Bill O'Connell has had plenty to say with his piano in recent times, basically knocking out a session a year for the Savant imprint. And with an exploration within the solo format, a trip with an augmented trio, and ventures promoting a medium-sized conglomerate of heavy-hitters, he's certainly traversed quite an expanse there. But, as Wind Off The Hudson clearly shows, he's still got room grow.
The Afro Caribbean Ensemblehis largest on-record gathering of late, and a group indicative of a broadened view point and reflective of his work as the director of a similar outfit at Rutgers Universityis something like his Latin Jazz All-Stars. It's just bigger and badder. A dectet with a massive sound, it can swell to the sonic proportions of a big band, as demonstrated on the lead-off title track; or it can slim down to the size of a combo, as heard periodically on the soulful follow-up, "Gospel 6."
These ranks contain enough firepower to overtake small countriesthe presence of saxophonists Craig Handy, Ralph Bowen and Gary Smulyan, plus trumpeter Alex Sipiagin and trombonist Conrad Herwig, should paint a clear enough picture of strengthand each member of the band is put to good use. Need proof? Check out the hot-and-heavy rhythm section of O'Connell, bassist Lincoln Goines, drummer Robby Ameen and percussionist Roman Diaz backing a smoking Sipiagin (and other soloists) on "Jerry's Blues," a paean to the late Jerry Gonzalez. Or take note of the way Andrea Brachfeld's alto flute adds different weight and textural dimensions to the poignant "I Don't Have The Answers." It's one thing to have all of this serious talent in one place, but it's entirely something else to know how to deploy it all, as O'Connell most certainly does.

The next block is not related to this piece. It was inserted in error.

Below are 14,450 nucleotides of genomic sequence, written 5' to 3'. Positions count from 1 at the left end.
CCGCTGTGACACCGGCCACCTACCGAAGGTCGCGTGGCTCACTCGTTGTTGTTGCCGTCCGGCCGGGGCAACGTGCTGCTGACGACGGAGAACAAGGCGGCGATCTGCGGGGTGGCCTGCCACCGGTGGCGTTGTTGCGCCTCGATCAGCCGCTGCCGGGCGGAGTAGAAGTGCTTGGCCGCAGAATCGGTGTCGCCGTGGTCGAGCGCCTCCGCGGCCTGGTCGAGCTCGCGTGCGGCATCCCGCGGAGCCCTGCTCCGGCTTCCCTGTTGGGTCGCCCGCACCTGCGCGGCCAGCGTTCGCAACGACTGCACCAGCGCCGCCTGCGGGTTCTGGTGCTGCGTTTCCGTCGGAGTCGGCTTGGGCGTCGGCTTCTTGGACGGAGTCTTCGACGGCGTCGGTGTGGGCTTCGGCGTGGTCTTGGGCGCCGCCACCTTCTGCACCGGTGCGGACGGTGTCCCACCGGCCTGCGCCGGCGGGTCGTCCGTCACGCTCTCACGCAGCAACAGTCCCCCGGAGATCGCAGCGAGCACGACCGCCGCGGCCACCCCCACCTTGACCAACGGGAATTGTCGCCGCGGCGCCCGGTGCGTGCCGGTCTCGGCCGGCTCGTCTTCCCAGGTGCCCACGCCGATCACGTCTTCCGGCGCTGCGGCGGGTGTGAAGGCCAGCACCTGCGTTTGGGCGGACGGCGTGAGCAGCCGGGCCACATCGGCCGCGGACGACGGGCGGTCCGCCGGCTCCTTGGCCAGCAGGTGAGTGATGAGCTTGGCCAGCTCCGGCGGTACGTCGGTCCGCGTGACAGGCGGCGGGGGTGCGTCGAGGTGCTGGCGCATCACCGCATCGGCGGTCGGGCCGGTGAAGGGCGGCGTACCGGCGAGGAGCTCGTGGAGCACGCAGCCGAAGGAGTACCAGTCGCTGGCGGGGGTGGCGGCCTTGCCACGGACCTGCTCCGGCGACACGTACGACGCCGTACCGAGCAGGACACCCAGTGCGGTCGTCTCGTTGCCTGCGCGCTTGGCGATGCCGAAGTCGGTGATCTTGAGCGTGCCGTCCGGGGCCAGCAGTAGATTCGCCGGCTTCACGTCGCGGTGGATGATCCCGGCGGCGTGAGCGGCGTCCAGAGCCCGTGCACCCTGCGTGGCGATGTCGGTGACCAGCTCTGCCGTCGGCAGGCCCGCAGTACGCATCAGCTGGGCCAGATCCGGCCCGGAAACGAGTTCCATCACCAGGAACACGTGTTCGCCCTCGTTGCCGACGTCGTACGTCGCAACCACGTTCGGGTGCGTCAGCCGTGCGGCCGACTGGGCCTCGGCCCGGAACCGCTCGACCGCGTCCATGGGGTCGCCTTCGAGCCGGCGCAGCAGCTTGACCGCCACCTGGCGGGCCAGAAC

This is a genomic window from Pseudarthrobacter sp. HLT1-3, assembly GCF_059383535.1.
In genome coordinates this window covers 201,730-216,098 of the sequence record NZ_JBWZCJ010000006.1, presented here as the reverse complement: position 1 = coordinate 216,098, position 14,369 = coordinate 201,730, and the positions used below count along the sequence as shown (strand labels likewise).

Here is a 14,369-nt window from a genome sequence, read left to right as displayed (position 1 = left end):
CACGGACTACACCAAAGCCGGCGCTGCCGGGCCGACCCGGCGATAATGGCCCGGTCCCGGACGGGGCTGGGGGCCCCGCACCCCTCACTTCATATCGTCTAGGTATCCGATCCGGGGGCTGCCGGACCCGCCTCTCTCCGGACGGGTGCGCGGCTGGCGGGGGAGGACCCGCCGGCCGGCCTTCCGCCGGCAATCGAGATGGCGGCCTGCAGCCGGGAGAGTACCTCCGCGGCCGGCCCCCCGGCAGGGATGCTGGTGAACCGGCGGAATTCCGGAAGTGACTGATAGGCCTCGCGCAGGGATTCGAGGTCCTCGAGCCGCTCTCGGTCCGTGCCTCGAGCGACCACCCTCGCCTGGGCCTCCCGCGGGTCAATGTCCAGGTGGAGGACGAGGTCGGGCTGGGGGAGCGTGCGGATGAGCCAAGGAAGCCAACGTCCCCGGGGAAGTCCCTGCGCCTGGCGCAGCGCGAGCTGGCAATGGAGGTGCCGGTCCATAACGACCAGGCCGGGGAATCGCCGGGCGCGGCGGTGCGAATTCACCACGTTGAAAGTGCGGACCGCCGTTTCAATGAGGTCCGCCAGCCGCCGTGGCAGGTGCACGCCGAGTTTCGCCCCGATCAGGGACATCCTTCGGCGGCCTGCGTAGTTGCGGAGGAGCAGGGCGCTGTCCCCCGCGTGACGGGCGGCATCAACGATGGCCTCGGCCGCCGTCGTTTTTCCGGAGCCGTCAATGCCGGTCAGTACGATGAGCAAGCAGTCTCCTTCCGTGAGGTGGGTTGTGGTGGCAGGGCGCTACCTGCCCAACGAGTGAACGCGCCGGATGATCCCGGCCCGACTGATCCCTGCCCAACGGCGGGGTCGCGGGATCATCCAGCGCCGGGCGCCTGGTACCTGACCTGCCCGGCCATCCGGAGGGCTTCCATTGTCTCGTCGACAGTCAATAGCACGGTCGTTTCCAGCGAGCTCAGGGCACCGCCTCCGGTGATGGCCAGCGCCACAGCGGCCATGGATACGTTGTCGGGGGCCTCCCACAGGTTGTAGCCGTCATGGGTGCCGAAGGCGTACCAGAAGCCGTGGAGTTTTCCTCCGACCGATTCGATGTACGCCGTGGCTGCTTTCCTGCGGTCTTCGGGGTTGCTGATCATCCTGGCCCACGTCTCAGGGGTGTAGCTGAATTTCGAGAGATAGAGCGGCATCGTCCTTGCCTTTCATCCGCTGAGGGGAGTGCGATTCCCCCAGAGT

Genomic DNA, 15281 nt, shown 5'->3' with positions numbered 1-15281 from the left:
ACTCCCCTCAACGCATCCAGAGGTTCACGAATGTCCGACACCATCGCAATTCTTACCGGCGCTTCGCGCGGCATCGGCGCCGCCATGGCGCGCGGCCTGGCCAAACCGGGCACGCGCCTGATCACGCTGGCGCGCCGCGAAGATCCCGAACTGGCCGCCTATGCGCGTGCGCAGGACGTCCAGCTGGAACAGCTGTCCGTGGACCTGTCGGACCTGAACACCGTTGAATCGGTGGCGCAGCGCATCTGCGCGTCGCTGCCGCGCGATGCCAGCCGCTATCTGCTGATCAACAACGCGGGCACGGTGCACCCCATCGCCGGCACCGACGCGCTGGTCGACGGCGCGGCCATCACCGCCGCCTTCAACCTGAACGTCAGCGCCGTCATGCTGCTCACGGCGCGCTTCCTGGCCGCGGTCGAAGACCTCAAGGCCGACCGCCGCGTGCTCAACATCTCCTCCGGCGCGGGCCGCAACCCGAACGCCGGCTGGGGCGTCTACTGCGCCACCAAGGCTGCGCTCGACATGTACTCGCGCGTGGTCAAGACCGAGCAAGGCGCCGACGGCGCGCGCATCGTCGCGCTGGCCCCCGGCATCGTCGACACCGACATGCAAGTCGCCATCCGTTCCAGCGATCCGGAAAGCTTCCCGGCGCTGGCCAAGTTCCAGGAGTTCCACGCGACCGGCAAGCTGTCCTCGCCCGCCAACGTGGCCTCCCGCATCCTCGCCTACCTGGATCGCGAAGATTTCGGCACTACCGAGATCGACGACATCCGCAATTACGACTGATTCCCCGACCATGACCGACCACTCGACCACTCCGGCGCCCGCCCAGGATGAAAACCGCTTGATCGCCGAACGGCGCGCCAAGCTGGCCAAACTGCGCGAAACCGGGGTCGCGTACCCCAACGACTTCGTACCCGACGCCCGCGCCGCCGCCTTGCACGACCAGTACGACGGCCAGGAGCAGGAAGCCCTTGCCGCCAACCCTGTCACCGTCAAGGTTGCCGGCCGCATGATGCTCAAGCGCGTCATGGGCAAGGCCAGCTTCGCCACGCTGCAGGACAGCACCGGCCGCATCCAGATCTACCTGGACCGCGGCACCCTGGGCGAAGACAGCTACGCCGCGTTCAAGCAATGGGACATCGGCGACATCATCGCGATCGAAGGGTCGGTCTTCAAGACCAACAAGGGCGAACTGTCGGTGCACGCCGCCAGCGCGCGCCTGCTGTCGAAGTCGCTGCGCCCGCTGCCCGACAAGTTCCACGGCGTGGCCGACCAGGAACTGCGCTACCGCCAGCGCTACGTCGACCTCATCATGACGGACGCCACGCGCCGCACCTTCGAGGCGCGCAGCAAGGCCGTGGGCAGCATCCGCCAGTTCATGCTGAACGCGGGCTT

Those first four numbersall originalspoint toward a fertile mind constructing ideas from a relatively clean slate. But O'Connell is just as likely to recontextualize or personalize classics as he is to build from scratch. Adding an artful rendering of "Oye Como Va," a "Perdido" with a vibrant new coat of paint, a "Transition" that underscores Eastern melodic allure with Latin jazz grounding, and a choppy, contrapuntal "C Jam Blues" operating far away from Ellington's vision, O'Connell stakes his claim as an arranger of note.
On Wind Off The Hudson, it's hard to know whether to be most impressed with O'Connell's imaginative pen, fast-thinking fingers or smart contracting skills. But the album doesn't require a choice. Part of the beauty is being able to, at once, bask in the beauty of the writing, the heat provided by the man and the burn delivered by his esteemed band mates.
Wind Off The Hudson; Gospel 6; Jerry's Blues; I Don't Have The Answer; Oye Como Va; Perdido; Cot Cha; Transition; C
Jam Blues; Discombobulation.
Bill O'Connell: piano; Andrea Brachfeld: flute (1, 3, 5, 7-10), alto flute (4); Craig Handy: alto saxophone (1-3, 6, 7, 9,
10), soprano saxophone (8); Ralph Bowen: tenor saxophone; Gary Smulyan: baritone saxophone; Alex Sipiagin:
trumpet, flugelhorn (4); Conrad Herwig: trombone; Lincoln Goines: electric bass; Robby Ameen: drums; Romaz Diaz:
congas (1-3, 5-10).
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